Special Note: The question that first appeared on this post, involving Henry Baker’s hat, was–well, it was just wrong. As the post was just up, I have substituted a new question. However, if you have an answer for that one, or the reason why I was wrong, you will also be entered into the drawing. Thanks so much to Resa Haile, who pointed out my error!
It’s the last day of Winter Break. The day that–if you’re a stay-at-home-mom–craaawwwwwlllllls by, and is filled with little voices declaring that they’re bored, hungry (when they just ate), and “telling” on their siblings. It is the day when you would love to get away, but as the grocery store is the only real option, you might as well stay home. Oh, how you would love a Great Hiatus!
There is a theory–which I don’t subscribe to, by the way–that in the moments after the Fall from Reichenbach, Holmes saw the opportunity most of us want at least once in our lives: the chance to go off and reinvent his life. To escape others’ needs and expectations and do things he’d always wanted to do.* I mean really, coal tar derivatives. Who can resist?
Because Holmes just doesn’t say much, and Watson never writes about them, the Hiatus Years are a favorite topic for pasticheurs. After all, they really have carte blanche. If you can make it believable, well, who’s to say you’re wrong? So today, in honor of Escape and the Freedom of Imagination,** we’ve got another anthology, also edited by Michael Kurland–Sherlock Holmes: The Hidden Years. Authors like Carolyn Wheat, Carole Buggé, Peter Beagle and Rhys Bowen take Holmes off to Burma, Norway, Tibet, and New Orleans, among other exotic locales. The book also includes Gary Lovisi’s “The Adventure of the Missing Detective,” which was an Edgar Award finalist.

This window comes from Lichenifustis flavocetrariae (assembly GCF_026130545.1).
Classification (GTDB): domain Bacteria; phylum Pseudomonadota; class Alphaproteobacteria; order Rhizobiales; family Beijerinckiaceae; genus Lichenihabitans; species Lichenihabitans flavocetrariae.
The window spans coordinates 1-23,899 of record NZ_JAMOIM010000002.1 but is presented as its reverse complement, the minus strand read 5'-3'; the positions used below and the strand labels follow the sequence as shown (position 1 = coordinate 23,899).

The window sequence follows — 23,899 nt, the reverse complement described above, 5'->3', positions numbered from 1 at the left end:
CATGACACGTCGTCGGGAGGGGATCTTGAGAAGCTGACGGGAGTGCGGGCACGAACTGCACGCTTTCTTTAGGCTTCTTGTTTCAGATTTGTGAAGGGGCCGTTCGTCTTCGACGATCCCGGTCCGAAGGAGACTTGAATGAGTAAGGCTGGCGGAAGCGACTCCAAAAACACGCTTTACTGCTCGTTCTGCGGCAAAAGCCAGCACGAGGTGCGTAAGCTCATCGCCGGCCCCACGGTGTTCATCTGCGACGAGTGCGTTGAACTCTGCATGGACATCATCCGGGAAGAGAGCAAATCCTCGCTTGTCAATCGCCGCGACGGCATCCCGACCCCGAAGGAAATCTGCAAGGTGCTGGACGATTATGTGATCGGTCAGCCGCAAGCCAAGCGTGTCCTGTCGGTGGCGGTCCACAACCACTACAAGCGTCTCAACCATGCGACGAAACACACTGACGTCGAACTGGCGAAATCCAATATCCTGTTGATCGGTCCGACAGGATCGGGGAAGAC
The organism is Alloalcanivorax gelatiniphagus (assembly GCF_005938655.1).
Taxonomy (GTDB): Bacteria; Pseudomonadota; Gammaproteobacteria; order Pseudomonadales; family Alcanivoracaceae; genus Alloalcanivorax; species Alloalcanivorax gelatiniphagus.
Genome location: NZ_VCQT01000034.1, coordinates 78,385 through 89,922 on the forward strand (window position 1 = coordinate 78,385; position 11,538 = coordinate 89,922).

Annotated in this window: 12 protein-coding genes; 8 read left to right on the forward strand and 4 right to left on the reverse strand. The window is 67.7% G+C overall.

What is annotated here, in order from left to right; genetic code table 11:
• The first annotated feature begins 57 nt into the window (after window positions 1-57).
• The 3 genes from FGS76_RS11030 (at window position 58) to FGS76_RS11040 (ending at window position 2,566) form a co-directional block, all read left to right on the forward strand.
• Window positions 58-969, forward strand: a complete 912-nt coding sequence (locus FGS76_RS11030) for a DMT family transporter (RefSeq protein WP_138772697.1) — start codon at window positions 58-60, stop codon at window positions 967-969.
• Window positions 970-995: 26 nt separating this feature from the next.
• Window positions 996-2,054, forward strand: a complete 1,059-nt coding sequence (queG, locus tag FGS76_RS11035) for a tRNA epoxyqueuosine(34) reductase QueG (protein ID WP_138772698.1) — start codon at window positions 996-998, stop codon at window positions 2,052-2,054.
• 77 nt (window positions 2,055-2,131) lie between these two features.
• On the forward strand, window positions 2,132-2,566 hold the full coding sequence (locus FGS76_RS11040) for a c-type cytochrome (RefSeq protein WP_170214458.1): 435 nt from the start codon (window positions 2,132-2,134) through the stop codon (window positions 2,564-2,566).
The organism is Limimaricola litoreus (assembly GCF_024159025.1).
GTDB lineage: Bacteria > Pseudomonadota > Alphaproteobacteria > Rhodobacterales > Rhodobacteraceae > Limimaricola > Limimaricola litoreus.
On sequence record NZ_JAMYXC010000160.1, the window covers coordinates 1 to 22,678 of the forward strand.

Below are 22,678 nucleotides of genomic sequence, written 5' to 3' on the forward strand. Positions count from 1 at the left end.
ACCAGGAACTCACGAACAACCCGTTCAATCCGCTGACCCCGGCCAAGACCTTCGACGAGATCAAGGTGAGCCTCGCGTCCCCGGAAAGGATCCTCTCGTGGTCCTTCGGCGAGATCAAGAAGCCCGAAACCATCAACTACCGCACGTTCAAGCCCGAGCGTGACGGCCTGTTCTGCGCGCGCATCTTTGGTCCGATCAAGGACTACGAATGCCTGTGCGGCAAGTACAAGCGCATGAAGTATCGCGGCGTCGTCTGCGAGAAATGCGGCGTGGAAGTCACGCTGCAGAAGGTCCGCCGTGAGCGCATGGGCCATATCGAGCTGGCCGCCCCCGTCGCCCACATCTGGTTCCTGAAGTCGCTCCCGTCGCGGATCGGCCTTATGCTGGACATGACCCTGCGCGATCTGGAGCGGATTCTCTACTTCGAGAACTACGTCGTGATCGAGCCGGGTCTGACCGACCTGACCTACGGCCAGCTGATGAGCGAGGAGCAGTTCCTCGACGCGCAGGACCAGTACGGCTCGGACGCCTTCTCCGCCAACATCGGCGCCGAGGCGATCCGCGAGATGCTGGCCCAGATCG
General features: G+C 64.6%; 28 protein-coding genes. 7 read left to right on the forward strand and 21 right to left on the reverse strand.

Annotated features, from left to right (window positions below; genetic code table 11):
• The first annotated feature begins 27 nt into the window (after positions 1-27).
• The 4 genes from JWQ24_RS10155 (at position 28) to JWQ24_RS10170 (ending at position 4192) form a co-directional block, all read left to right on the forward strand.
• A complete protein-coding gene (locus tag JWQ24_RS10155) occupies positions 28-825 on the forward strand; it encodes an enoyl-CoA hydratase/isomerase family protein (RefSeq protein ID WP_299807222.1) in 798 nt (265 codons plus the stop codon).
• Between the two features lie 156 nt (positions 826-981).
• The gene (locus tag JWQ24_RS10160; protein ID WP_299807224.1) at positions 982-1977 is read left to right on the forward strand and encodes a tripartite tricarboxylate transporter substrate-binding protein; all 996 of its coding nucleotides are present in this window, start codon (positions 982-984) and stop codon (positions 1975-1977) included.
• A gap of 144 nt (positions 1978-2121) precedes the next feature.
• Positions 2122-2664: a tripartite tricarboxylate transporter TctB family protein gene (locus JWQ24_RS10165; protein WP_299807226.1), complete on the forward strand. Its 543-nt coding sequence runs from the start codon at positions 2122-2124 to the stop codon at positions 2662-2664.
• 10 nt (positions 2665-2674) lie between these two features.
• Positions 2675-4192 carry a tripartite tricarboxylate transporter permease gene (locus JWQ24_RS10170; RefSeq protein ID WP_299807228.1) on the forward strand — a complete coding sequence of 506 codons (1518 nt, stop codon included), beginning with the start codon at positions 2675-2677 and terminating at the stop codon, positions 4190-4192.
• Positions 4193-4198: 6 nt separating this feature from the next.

Sound interesting? Then just answer the question below (via blog comment, FB PM, or Twitter DM–which seems to be working again) for your chance to win.
Why did Henry Baker’s wife “cease to love him,” at least according to Holmes? (Canon or Granada)
Best of luck, and here’s hoping your 2013 is off to a good (and quiet, tattle-free) start!
Day Nine Winner!
Congratulations to Mary Loving, who won the drawing after submitting the answer that Moffatt and Gattiss’ “Golem,” (“The Great Game”), was an homage to the Rathbone/Bruce villain, “The Hoxton Creeper,” in “The Pearl of Death.”
*I really think he knew he stil had a few Moriarty-ish loose ends to tie up (like the guy who was still trying to kill him), and didn’t want to endanger Watson and his wife. I also think that Mycroft used the Hiatus to his own advantage, lengthening it somewhat.
**Feel free to do the SpongeBob thing with your hands. If you get a rainbow, let us know.